Conservative leader David Cameron has made a stand for 'food patriotism' with a call for clear labelling of genuine British food.
Addressing the Oxford Farming Conference, Cameron said inadequate labelling makes it difficult to buy British. He said: "Food can be imported to Britain, processed here, and subsequently labelled in a way that suggests it's genuinely British. That is completely wrong."
He added that many people want to eat British wherever possible. "They're not just supporting British farmers out of a sense of solidarity or a desire to limit carbon emissions. They also realise that food that has been preserved and flown or driven long distances often tastes second rate.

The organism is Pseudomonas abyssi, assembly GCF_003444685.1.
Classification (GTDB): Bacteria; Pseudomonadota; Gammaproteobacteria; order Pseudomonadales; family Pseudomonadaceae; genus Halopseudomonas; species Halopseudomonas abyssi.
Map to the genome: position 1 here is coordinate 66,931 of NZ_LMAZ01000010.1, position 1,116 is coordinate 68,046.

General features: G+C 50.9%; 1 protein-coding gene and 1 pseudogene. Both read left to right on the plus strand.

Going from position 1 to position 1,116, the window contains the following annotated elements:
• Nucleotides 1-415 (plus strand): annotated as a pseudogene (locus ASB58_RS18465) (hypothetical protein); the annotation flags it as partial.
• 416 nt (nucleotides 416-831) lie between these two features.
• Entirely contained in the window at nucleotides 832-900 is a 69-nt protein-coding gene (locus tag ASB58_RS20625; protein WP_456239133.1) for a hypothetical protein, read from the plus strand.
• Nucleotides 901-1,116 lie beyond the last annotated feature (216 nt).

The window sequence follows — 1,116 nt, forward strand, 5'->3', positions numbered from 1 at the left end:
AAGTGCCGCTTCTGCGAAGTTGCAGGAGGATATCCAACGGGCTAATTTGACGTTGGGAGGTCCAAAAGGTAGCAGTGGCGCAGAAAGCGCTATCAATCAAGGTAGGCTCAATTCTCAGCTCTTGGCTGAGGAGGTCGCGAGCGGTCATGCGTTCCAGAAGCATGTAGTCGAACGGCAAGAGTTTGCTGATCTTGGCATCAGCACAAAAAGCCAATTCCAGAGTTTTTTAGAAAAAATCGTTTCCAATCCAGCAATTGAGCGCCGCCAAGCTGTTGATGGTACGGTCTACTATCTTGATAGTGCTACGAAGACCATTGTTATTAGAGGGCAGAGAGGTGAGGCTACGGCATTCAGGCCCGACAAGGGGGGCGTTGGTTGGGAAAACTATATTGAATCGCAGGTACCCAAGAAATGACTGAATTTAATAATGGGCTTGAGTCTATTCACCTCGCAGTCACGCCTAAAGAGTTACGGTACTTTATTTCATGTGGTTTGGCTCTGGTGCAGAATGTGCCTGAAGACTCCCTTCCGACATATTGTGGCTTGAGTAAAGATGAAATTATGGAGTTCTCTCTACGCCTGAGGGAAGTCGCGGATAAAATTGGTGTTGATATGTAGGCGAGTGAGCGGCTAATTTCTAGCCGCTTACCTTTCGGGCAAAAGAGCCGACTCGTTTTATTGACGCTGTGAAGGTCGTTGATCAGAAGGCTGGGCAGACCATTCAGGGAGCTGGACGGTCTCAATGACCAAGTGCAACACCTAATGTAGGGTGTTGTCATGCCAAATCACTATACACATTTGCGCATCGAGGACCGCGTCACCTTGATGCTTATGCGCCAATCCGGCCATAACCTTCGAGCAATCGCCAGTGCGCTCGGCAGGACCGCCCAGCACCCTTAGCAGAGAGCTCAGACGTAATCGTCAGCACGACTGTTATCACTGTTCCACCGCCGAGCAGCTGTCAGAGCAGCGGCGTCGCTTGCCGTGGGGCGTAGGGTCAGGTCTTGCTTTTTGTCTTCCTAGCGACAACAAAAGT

Locally sourced produce, a feature of an increasing number of pub menus, is also appealing to consumers, said the Tory leader. "In the 21st century people are interested in general well being. The food that they eat and feed to their families is part of that.
"Organisations like the Slow Food movement are gaining new adherents. New businesses are springing up to meet the demand."